Level of debt for IVA

edited 30 November -1 at 1:00AM in IVA & DRO
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Mrs_pbradley936Mrs_pbradley936 Forumite
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edited 30 November -1 at 1:00AM in IVA & DRO
Hello,


Some of you may know that my son had and IVA which failed recently. He was paying £200 per month and it ran for almost 3 years. Does anyone know what his level of debt was likely to have been (is there a calculator for this?). Also what is likely to happen a) to the money already paid in and b) going forward.


I do want to help him but do not want to throw good money after bad plus whenever I have bailed him out in the past he does not mend his ways and as I have mentioned previously I am growing weary of it.


I have bought his house from him so it cannot be taken and am seriously thinking of leaving the house to my grandson (my son's son). Any advice would be welcome.


Thanks.

Replies

  • National_DebtlineNational_Debtline Organisation Representatives - Private Messages may not be monitored
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    Hi Mrs P


    Fees for IVAs can vary significantly between different insolvency practitioners (IPs). Even within the same IP, fees may vary from one arrangement due to the next, depending on their complexity and the amount of work required.


    It ought to be possible to ask his IP for an itemised statement, showing where the payments have gone.


    Over almost three years @£200 a month, he will have paid approximately £7,000. I would guess that a good amount of this (if not the majority) will have been swallowed up in IP costs. The failure of the IVA itself usually entitles the IP to claim additional expenses for carrying out the administrative formalities.


    Anything over and above these costs should have been distributed to his creditors on a pro-rata basis. Bear in mind though that with the IVA having failed, the debts will now be recoverable in full once again and the reduced figures set out in the IVA will no longer apply.


    What will happen going forward? That is hard to say as I don't know the ins and outs of your son's situation. A lot of people whose IVAs fail end up going bankrupt as it is often the only route left available to them. Whether that is appropriate here would depend on a few things, among them:


    - Whether he has any assets at risk. If you bought him out of the property at market value, there should be no comebacks on that side of things. Any cash he received as a result could be claimed by the Official Receiver as an asset in bankruptcy.


    - Whether there is anything else endangered by bankruptcy, such as a job. His credit file would be heavily affected for six years but let us assume that by now he has ceased to worry about that.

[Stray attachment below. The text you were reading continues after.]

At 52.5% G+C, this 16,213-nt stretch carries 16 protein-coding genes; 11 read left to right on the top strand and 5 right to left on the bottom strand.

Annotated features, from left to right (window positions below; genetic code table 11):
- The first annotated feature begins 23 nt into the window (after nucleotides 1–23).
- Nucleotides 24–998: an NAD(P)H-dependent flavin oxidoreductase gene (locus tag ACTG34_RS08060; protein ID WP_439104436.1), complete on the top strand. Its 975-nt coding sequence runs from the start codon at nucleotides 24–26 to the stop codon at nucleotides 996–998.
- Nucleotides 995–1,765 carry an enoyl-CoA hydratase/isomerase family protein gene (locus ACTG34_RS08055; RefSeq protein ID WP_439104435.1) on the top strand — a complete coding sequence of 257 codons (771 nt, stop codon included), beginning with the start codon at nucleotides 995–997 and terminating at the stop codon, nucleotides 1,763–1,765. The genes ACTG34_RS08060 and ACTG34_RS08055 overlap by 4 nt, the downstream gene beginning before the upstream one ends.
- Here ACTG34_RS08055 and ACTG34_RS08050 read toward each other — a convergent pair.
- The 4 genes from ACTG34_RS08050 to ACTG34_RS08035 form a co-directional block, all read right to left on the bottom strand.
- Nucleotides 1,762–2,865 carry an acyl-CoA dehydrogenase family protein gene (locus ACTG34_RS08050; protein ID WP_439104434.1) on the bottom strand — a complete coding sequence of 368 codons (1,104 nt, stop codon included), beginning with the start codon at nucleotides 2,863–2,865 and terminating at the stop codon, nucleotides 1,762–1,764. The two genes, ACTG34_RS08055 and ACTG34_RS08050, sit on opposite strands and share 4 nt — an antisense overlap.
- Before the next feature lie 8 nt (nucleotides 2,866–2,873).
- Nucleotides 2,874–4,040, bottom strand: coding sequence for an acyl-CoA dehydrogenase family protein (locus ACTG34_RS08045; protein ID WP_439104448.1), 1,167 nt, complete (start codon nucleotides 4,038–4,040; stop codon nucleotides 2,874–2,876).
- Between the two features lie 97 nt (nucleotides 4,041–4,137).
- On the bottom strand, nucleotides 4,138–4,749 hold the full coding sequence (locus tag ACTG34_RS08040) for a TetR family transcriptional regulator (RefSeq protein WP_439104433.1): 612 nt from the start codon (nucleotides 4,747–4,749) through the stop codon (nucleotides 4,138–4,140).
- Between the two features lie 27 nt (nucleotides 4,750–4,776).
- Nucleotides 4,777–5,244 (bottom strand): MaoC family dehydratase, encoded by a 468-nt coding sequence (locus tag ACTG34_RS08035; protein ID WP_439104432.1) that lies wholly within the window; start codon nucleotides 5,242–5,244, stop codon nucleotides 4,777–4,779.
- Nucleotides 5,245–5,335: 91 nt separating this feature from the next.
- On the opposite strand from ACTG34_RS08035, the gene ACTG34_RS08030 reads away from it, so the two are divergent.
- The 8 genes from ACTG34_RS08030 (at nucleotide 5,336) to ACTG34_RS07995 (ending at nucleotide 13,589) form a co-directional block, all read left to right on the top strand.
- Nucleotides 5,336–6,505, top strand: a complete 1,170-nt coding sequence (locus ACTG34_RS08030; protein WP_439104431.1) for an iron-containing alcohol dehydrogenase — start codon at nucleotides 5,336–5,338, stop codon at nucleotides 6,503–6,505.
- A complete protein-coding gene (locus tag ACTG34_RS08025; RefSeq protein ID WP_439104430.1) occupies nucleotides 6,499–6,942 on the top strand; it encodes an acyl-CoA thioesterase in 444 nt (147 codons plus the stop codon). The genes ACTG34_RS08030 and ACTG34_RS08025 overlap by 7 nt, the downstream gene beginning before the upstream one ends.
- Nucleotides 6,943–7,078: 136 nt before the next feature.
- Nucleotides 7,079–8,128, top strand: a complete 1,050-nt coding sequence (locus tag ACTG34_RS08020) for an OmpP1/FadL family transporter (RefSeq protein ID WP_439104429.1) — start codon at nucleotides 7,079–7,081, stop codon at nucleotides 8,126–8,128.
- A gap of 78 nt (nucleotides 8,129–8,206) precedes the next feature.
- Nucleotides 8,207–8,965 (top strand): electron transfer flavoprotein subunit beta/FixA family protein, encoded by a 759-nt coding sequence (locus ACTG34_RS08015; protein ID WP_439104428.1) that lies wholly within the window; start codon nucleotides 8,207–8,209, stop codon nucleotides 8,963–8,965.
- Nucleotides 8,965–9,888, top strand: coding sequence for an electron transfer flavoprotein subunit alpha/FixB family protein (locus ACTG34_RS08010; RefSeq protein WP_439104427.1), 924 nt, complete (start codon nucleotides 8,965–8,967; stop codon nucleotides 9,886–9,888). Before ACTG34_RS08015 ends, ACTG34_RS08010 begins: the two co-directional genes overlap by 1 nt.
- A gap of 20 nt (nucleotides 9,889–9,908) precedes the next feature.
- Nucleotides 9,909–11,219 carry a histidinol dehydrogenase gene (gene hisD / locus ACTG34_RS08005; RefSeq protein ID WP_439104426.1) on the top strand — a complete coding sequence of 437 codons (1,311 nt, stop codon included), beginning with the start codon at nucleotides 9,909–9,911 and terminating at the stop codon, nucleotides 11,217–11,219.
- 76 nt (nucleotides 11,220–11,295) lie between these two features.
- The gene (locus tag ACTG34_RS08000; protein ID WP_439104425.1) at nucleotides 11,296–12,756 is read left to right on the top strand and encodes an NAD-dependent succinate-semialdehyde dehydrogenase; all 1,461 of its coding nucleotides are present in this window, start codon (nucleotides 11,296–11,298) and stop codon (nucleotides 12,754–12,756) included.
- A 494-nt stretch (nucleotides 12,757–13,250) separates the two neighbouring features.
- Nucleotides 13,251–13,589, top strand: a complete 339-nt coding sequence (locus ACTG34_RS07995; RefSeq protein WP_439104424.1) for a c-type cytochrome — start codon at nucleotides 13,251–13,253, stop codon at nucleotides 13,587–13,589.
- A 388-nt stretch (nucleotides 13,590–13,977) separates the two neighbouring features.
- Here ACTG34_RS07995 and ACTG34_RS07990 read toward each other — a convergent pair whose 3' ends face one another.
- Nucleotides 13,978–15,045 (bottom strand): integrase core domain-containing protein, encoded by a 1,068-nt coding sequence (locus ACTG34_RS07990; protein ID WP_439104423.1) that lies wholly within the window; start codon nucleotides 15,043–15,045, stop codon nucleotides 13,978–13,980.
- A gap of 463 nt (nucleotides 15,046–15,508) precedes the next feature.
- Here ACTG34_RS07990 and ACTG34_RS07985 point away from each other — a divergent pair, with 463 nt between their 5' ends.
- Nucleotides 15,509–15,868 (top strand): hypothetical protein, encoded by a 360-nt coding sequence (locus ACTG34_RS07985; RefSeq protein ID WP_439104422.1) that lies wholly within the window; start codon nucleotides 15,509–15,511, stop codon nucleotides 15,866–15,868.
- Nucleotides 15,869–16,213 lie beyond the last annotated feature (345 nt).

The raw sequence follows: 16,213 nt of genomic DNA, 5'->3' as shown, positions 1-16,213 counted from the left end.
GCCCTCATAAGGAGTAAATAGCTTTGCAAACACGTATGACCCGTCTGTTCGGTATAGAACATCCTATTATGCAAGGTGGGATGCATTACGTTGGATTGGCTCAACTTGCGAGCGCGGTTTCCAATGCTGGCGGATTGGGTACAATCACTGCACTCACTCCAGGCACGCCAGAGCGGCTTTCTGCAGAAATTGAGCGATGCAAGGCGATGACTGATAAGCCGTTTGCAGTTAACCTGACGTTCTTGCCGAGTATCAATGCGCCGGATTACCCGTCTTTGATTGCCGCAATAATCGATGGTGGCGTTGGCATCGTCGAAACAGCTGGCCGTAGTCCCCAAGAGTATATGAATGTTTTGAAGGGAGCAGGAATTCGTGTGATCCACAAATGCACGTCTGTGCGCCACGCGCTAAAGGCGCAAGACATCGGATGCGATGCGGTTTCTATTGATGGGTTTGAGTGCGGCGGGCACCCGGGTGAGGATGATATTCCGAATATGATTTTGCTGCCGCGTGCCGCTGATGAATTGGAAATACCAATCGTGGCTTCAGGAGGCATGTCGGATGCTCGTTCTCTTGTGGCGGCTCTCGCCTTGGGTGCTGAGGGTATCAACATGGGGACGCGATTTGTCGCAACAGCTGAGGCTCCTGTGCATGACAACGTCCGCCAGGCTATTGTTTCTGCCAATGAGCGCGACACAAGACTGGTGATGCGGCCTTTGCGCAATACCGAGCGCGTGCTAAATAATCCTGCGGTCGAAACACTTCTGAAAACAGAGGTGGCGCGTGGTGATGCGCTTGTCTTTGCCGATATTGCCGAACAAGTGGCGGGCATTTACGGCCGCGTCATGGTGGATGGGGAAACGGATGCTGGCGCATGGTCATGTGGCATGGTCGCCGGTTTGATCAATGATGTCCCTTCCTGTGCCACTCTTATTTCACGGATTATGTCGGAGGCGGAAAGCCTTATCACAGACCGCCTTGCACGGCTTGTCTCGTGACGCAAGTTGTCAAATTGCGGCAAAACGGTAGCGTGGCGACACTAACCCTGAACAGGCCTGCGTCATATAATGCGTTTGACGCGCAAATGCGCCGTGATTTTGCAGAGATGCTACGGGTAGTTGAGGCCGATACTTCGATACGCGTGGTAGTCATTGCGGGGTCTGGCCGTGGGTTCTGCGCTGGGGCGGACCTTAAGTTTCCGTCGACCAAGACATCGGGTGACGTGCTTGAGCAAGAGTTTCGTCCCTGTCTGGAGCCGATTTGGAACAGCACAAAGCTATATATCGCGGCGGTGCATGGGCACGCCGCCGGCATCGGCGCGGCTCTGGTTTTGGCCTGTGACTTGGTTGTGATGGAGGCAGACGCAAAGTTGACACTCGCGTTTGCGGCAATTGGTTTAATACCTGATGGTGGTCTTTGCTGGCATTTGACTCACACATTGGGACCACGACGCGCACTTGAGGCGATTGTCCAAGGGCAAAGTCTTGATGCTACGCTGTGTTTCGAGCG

Are you (or he) in a position to post an up to date Statement of Affairs here, as it would give a fuller picture of his predicament and enable us to advise you in more detail. Link:


    http://www.stoozing.com/calculator/soa.php


    Dennis
    @natdebtline
    We work as money advisers for National Debtline and have specific permission from MSE to post to try to help those in debt. Read more information on National Debtline in MSE's Debt Problems: What to do and where to get help guide. If you find you're struggling with debt and need further help try our online advice tool My Money Steps
  • mwarbymwarby Forumite
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    IVA payments don't work like that. The payments are designed to be all the money left over after essential expenses. For some IVAs all the dent is repaid, for others only 1%, the common factor being it's all the spare money for 5-6 years plus a share of any equity in your home.

    The money goes to cover IP(Insolvency Practitioner) fees first, then debts.

    The failed IVA allows creditors to add charges that would have been suppressed during the IVA. This may well mean the debt level is as high or higher than when he started. At the end of a successful IVA any debts remaining are written off

    IVAs are supposed to be an alteraltive to bankruptcy, so this maybe his only option. If the IVA hasn't formally failed you could try and keep it going, or propose a full and final if you want to bail him out(would need to be around monthly payment x payments left).

    If the IVA has failed you might be able to arrange a second, but this would be very difficult(as he couldn't complete first, and debts maybe higher)

    Hope this helps
    Martin
  • mwarbymwarby Forumite
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    just to clarify, I was replying to OP, not national debt line (didn't see post till I had posted)
  • Mrs_pbradley936Mrs_pbradley936 Forumite
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    Than you for the replies. Honesty is not a strongpoint with my son so I have never been able to sit him down and find out exactly what is owed and to whom. I fully agree with him that it is his business and not mine or his fathers but when I am called upon (in desperation I might add) then I want to get to the bottom line but all we ever have is a family row over him spending on what we never would.


    It is taking an emotional toll not just on us but on his partner too. I want a tool that will let me wash my hands of it all without guilt or worry!
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